In previewing his talk at the IAPP Europe Data Protection Intensive, Big Data thinker Andreas Weigend equated Big Data with Big Oil. At the very highest levels, he argued, both are essentially worthless without refinement.
There is, of course, a key difference: “We’re not going to run out of data anytime soon,” Weigend told the crowd in London. “It’s maybe the only resource that grows exponentially…Maybe every 1.5 years we’re seeing data double, and much of that data is social data, data about ourselves.”
In order for the economy to capitalize on that abundant resource, he said, that personally identifying data is going to need to flow freely.
“I am not a lawyer,” he said to a room with a number of lawyers, “but is it true that in the EU you want to make it difficult for people to keep that identity?” Referring to the draft regulation, he wondered, “Is it true that some people want to move to an opt-in, where instead of companies being able to build these social business models that power the economy, you want to kill that? Do you want to just declare bankruptcy and let the Chinese come in and do it for you?”
He was being dramatic for effect, but he demonstrated for the audience quite clearly the shifting opinions on personal information when he popped up a slide showing the file the secrete police in East Germany once kept on him in the 1980s. “Now people share information on Facebook that the KGB would not have gotten out of them under threat of torture,” he said. “I’m trying to figure out why.”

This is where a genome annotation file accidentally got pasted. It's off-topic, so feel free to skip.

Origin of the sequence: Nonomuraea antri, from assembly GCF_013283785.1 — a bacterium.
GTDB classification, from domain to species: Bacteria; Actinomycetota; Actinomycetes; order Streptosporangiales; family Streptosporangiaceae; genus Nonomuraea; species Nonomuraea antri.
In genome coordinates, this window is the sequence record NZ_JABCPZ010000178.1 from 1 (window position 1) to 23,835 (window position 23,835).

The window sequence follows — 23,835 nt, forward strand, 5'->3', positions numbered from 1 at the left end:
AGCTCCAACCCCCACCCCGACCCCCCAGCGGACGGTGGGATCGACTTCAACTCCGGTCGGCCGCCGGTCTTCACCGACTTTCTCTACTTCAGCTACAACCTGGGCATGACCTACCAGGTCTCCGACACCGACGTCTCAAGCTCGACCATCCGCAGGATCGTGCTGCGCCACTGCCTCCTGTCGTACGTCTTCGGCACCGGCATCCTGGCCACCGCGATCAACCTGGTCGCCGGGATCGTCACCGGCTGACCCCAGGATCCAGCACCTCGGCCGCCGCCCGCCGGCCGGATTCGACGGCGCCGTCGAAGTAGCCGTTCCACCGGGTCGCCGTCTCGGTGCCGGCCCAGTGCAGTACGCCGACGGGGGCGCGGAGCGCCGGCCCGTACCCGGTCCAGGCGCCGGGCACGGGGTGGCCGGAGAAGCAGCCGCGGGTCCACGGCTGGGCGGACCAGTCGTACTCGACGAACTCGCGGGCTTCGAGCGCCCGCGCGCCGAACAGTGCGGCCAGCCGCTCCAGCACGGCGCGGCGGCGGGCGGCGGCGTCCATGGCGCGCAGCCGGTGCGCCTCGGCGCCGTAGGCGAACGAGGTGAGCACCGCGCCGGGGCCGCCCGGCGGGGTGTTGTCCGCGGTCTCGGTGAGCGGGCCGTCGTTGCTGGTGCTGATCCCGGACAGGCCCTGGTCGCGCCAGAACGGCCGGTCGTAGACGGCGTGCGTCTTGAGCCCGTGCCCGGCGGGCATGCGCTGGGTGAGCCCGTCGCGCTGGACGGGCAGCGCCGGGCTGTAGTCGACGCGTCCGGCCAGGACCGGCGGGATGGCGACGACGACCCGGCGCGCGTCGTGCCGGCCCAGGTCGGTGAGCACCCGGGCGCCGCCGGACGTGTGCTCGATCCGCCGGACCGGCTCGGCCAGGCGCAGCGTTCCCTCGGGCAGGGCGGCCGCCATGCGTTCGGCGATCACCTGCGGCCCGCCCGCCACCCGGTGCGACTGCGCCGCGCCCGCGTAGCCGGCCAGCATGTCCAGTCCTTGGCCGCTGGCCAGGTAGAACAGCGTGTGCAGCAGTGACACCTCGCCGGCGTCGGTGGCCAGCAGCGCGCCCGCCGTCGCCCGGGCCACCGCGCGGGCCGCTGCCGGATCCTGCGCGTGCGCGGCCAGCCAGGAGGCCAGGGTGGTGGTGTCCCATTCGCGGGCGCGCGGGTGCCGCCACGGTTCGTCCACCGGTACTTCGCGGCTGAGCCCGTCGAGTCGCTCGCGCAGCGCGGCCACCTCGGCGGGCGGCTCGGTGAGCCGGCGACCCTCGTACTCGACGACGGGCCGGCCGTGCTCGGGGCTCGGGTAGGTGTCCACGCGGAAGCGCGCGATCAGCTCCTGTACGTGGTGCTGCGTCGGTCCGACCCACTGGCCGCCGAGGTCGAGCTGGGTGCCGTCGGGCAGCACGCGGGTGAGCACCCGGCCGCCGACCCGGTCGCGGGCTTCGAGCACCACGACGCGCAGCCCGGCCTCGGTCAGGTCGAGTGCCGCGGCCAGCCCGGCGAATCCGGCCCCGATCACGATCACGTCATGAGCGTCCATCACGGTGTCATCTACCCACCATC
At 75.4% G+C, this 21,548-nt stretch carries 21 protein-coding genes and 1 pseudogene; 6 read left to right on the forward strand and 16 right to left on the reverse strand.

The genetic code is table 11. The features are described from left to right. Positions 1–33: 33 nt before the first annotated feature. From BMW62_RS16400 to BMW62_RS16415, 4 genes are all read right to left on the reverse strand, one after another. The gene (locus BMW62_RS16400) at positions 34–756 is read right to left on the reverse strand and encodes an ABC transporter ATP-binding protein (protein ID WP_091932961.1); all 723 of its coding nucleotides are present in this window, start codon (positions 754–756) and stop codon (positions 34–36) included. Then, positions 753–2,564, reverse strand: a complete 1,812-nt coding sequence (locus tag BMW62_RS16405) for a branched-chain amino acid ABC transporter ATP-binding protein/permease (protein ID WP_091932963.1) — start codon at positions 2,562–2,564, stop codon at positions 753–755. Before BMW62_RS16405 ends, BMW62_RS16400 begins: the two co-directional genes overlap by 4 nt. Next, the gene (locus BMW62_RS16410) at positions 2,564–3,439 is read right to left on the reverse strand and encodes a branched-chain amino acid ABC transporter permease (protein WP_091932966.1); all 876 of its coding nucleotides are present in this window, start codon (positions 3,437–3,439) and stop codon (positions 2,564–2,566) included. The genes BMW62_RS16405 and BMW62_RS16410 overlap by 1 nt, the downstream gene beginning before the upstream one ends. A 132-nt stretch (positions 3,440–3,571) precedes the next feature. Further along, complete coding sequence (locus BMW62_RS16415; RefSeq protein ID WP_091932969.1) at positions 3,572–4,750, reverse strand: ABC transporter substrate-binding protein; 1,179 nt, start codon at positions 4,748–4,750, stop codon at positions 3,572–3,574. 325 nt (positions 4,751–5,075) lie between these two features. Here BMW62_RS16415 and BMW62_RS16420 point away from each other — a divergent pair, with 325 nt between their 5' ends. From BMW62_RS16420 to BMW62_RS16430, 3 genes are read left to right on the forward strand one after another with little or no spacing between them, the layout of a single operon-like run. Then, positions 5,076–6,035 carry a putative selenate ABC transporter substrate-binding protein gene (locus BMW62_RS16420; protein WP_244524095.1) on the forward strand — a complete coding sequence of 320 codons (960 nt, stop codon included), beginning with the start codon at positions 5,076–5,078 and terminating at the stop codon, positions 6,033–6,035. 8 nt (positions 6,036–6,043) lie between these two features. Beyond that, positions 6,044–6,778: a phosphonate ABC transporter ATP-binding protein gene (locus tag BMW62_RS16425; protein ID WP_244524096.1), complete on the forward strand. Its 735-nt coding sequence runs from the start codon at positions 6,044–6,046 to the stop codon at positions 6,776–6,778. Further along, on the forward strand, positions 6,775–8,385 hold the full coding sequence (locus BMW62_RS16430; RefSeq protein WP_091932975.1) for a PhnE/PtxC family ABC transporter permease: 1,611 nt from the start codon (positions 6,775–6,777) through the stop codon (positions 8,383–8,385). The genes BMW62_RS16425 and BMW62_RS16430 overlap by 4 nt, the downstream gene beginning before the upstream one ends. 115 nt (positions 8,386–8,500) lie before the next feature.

“I hope I can understand a little bit more how we’ve moved from the e-business world where the company is in the middle, to a me-business, where the consumer is in the center, making RFPs,” he said of the new business paradigm.
Previously, the company would create offerings, and the customer would choose among them. Now, by sharing personal information, the customer can, in effect, put out a request for an offering, and a company can serve up a more perfect product designed for that very consumer.
Eventually, he said, we may find ourselves in an era of “we-business,” where each consumer broadcasts a set of abilities and desires, and everyone is a potential supplier and purchaser, companies and individuals alike.
He used as an example web sites like www.HomeAway.com, where people can post their spare bedrooms for rent and customers can elect to rent those rooms instead of those offered by hotels. Of course, there’s something a lot more personal about renting out your spare bedroom than the accepted practice of staying in a traditional hotel.
Is it possible that privacy law, in the direction it’s currently heading, could stifle this kind of innovation?
“Here’s a hard question,” Weigend posed, “Do we want to engineer our society for the majority, for the center, or do we want to engineer society for the outliers?”
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